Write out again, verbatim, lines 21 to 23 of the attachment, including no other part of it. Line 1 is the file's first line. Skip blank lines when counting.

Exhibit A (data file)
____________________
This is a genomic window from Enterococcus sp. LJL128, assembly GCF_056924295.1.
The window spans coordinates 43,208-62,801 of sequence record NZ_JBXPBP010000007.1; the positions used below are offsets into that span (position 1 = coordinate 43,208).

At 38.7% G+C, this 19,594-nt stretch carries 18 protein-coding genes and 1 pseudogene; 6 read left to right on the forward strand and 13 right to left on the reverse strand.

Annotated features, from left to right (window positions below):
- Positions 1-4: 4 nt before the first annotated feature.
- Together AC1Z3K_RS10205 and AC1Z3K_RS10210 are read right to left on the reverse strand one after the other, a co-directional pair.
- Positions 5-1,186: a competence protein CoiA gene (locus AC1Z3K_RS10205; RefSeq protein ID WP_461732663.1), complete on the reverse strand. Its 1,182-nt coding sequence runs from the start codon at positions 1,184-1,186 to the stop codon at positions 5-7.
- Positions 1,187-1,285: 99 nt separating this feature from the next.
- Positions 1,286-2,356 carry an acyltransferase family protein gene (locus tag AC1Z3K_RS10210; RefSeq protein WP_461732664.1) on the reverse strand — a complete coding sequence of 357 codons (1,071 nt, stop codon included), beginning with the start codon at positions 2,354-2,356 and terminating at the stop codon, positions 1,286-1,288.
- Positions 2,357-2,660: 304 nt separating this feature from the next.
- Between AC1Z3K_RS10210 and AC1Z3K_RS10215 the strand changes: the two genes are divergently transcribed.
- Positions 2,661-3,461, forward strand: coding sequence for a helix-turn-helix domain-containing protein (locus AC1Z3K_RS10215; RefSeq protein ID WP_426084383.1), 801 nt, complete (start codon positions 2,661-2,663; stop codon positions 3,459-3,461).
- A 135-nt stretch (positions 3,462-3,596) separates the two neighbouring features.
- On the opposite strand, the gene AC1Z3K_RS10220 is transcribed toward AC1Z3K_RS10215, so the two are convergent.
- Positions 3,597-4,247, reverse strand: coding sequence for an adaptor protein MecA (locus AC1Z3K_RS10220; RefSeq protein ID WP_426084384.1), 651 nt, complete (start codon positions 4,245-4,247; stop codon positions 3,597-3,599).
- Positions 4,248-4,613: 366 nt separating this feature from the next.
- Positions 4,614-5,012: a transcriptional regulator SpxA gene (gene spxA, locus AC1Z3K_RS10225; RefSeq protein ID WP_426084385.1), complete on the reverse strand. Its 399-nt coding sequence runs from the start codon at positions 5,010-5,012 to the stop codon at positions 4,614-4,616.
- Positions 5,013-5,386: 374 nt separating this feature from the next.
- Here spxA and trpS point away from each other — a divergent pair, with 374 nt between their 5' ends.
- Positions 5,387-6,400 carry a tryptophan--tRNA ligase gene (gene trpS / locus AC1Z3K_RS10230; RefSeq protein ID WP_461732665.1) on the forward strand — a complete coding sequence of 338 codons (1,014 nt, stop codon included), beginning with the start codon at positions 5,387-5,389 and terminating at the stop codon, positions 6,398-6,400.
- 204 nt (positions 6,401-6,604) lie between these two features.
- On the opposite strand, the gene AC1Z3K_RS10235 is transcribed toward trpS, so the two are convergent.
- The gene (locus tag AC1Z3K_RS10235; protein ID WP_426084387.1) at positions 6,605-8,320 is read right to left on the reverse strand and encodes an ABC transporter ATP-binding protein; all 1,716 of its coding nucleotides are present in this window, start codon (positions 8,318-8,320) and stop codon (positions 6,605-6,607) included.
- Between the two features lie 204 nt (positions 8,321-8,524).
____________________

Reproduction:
- 204 nt (positions 6,401-6,604) lie between these two features.
- On the opposite strand, the gene AC1Z3K_RS10235 is transcribed toward trpS, so the two are convergent.
- The gene (locus tag AC1Z3K_RS10235; protein ID WP_426084387.1) at positions 6,605-8,320 is read right to left on the reverse strand and encodes an ABC transporter ATP-binding protein; all 1,716 of its coding nucleotides are present in this window, start codon (positions 8,318-8,320) and stop codon (positions 6,605-6,607) included.